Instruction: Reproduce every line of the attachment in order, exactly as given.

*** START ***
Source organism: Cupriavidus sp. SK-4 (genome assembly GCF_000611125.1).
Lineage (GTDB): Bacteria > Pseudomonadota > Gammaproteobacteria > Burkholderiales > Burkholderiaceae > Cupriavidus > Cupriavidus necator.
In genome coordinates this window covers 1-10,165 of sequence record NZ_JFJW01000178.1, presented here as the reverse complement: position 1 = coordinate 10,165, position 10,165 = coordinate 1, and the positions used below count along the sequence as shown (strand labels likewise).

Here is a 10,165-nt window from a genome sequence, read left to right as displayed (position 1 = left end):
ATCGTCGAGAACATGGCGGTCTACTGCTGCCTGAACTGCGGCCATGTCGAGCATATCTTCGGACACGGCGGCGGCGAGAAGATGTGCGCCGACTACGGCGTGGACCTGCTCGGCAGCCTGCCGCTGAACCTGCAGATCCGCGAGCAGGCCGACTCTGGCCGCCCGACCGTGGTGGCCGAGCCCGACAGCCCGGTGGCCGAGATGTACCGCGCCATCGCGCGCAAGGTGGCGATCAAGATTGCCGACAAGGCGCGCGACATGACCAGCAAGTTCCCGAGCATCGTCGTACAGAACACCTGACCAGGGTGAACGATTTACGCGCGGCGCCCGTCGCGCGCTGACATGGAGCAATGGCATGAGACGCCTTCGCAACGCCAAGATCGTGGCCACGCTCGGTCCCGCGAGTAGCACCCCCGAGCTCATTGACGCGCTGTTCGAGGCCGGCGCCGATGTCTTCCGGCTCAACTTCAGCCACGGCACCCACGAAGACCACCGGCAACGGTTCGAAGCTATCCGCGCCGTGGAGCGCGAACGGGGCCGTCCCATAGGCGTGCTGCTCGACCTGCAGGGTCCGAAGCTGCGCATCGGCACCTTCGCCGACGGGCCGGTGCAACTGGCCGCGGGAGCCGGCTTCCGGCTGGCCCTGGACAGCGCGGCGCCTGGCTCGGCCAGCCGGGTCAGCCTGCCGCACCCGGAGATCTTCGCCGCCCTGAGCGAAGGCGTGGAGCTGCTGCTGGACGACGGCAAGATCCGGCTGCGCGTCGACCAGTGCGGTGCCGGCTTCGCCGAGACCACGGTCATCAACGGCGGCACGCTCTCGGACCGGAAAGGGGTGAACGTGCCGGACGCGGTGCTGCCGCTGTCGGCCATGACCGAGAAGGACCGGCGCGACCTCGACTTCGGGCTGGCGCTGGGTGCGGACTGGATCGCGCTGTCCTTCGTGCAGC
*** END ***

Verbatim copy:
Source organism: Cupriavidus sp. SK-4 (genome assembly GCF_000611125.1).
Lineage (GTDB): Bacteria > Pseudomonadota > Gammaproteobacteria > Burkholderiales > Burkholderiaceae > Cupriavidus > Cupriavidus necator.
In genome coordinates this window covers 1-10,165 of sequence record NZ_JFJW01000178.1, presented here as the reverse complement: position 1 = coordinate 10,165, position 10,165 = coordinate 1, and the positions used below count along the sequence as shown (strand labels likewise).

Here is a 10,165-nt window from a genome sequence, read left to right as displayed (position 1 = left end):
ATCGTCGAGAACATGGCGGTCTACTGCTGCCTGAACTGCGGCCATGTCGAGCATATCTTCGGACACGGCGGCGGCGAGAAGATGTGCGCCGACTACGGCGTGGACCTGCTCGGCAGCCTGCCGCTGAACCTGCAGATCCGCGAGCAGGCCGACTCTGGCCGCCCGACCGTGGTGGCCGAGCCCGACAGCCCGGTGGCCGAGATGTACCGCGCCATCGCGCGCAAGGTGGCGATCAAGATTGCCGACAAGGCGCGCGACATGACCAGCAAGTTCCCGAGCATCGTCGTACAGAACACCTGACCAGGGTGAACGATTTACGCGCGGCGCCCGTCGCGCGCTGACATGGAGCAATGGCATGAGACGCCTTCGCAACGCCAAGATCGTGGCCACGCTCGGTCCCGCGAGTAGCACCCCCGAGCTCATTGACGCGCTGTTCGAGGCCGGCGCCGATGTCTTCCGGCTCAACTTCAGCCACGGCACCCACGAAGACCACCGGCAACGGTTCGAAGCTATCCGCGCCGTGGAGCGCGAACGGGGCCGTCCCATAGGCGTGCTGCTCGACCTGCAGGGTCCGAAGCTGCGCATCGGCACCTTCGCCGACGGGCCGGTGCAACTGGCCGCGGGAGCCGGCTTCCGGCTGGCCCTGGACAGCGCGGCGCCTGGCTCGGCCAGCCGGGTCAGCCTGCCGCACCCGGAGATCTTCGCCGCCCTGAGCGAAGGCGTGGAGCTGCTGCTGGACGACGGCAAGATCCGGCTGCGCGTCGACCAGTGCGGTGCCGGCTTCGCCGAGACCACGGTCATCAACGGCGGCACGCTCTCGGACCGGAAAGGGGTGAACGTGCCGGACGCGGTGCTGCCGCTGTCGGCCATGACCGAGAAGGACCGGCGCGACCTCGACTTCGGGCTGGCGCTGGGTGCGGACTGGATCGCGCTGTCCTTCGTGCAGC